Hi! I’m Victor Duarte, a freelance 3D Artist and mechanical engineer based in Barcelona.
A while ago I did another Behind the Scenes article where you can read a bit more about how I fell in love with Blender.
I’m so glad to have the opportunity to share another Behind the Scenes with you.
I love reading and listening to stories of UFOs or strange paranormal situations where someone sees or hears something that maybe doesn’t belong to our planet.
I wanted to capture in one shot one of those stories:
It’s late at night, everyone is sleeping and you hear something downstairs, coming from the main door. “I’ve heard something… I’m going to take a look,” you say. So you turn on the light and go downstairs. Arriving in the hall, you see a strange bright light coming from outdoors. Your eyes are still adapting slowly to the light, so you can barely see any detail. And then you look to the door, ¿what the…? Finally you see it and suddenly you freeze! There’s definitely something out there that doesn’t seem of this world. Or maybe it’s just suggestion?
This is a crucial part of every project, small or big. I knew I wanted some stairs, a main door, etc…
Those are things that seem easy to replicate from imagination (no references), but if you try to do it this way it’s going to be a fail.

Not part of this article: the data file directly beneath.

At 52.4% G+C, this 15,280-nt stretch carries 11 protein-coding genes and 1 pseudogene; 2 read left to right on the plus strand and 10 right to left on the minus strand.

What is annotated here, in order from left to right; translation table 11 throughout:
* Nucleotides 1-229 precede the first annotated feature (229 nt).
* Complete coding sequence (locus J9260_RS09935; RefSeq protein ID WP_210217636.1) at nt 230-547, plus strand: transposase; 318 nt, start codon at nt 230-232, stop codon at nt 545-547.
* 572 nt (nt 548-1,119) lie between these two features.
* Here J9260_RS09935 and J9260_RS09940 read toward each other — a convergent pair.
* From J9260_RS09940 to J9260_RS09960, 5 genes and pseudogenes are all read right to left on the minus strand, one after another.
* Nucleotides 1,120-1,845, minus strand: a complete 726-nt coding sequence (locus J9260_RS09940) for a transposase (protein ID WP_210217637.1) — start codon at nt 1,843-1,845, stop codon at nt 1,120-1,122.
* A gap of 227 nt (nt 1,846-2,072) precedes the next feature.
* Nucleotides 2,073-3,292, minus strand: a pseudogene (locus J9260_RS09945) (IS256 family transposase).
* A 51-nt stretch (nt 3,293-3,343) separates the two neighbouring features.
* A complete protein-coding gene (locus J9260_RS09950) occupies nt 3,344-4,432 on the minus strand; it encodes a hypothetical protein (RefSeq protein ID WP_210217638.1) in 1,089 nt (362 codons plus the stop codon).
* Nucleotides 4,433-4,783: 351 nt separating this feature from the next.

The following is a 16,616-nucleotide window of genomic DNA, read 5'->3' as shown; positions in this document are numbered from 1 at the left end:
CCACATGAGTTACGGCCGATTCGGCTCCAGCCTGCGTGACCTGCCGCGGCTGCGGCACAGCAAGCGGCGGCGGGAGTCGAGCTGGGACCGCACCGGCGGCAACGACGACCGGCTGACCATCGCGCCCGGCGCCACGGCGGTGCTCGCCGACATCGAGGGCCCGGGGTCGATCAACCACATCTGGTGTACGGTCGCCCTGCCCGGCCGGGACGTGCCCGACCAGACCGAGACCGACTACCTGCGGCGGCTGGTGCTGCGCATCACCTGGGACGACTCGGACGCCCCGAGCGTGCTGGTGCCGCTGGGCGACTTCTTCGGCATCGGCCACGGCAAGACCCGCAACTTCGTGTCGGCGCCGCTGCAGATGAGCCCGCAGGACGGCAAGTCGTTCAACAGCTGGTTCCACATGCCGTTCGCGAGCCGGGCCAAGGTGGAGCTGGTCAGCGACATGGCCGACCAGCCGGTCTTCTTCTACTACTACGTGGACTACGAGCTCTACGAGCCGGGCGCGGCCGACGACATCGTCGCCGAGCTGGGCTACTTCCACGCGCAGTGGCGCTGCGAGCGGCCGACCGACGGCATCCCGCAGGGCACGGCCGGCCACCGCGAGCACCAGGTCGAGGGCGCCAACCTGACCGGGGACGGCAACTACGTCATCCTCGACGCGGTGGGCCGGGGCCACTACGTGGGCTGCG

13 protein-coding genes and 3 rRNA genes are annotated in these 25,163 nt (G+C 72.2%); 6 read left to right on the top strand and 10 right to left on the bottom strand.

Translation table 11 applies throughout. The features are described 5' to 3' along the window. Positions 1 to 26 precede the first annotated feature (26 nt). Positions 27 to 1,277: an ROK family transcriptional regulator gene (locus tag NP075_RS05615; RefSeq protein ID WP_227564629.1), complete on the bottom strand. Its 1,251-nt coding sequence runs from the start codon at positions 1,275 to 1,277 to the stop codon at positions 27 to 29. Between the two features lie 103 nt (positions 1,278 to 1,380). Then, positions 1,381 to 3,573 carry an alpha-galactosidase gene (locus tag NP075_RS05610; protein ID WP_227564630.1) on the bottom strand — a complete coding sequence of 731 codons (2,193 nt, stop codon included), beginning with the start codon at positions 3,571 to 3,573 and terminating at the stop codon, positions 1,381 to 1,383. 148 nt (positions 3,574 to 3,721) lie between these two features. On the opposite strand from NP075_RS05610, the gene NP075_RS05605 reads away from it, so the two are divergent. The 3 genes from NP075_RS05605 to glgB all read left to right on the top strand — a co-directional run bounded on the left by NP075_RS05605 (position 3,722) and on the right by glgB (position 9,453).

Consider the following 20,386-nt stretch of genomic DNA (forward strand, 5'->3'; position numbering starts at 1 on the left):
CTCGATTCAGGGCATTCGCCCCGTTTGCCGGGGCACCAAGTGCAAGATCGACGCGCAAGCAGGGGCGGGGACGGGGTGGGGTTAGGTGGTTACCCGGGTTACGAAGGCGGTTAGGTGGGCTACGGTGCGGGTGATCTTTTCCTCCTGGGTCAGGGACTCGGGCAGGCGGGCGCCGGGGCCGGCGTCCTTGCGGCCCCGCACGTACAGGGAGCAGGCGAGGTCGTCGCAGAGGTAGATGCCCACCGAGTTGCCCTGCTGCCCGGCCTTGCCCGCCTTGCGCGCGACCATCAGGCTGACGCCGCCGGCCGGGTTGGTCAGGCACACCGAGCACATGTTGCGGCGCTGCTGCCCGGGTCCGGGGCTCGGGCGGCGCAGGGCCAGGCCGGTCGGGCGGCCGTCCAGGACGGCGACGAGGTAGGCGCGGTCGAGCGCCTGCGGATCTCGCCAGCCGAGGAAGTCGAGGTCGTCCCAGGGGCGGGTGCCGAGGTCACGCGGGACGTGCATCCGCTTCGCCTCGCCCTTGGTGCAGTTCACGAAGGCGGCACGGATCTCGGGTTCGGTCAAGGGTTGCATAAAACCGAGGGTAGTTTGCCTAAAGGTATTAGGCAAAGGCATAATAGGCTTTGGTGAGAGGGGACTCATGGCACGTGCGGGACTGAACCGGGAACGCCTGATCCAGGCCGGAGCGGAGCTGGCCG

I spend probably one or two days looking for references, not only for the objects themselves, but also for a general mood or composition and I grab what I like the most.
I put all references on PureRef, the best way to see and organize your references.
Modeling general space
With a bunch of references and a little backstory, I can start modeling, keeping it simple and looking for main shapes (in terms of architecture, in this case).
It’s very important to model using real measurements as much as possible. This will be an advantage later in the lighting stage for setting the right intensity of lights, size, etc.
For this purpose I always use edge length overlays while modeling the “big shapes” at the beginning.
I use booleans to do the doors and windows openings. This method is useful and non-destructive; you can move or change the size without moving edge loops, just tweaking the geometry of the boolean operator.
**Tip: use BoolTool (enable it in User Preferences > Add-ons). Select the operator and then the object and press “Ctrl - “ (to subtract). Blender will do the job for you and will set the operator viewmode as wireframe and non-renderable.
Also it’s a good practice to put boolean operators into a collection.
For the stair railing I look at the references, trying to find something that fits well into my scene.
The railing itself is made using two curves; one for the profile and the other for the “path”.
I set the profile curve on the Bevel settings of the path curve.
Lighting set up and composition
Once I have general details, and before shading, I start playing with different lighting setups that help to tell the story.
I generally use an HDRI environment to “fill” the scene, but in this case as it’s a night interior scene. I used only a background color for the world to keep it nearly black.
Then I look for a proper composition and different light behaviors.
As we are in a scene or environment where the lights come from natural lighting sources, like sunlight (moonlight, in this case) or light bulbs, I use a blackbody converter for the light color to set the lighting Kelvin temperature.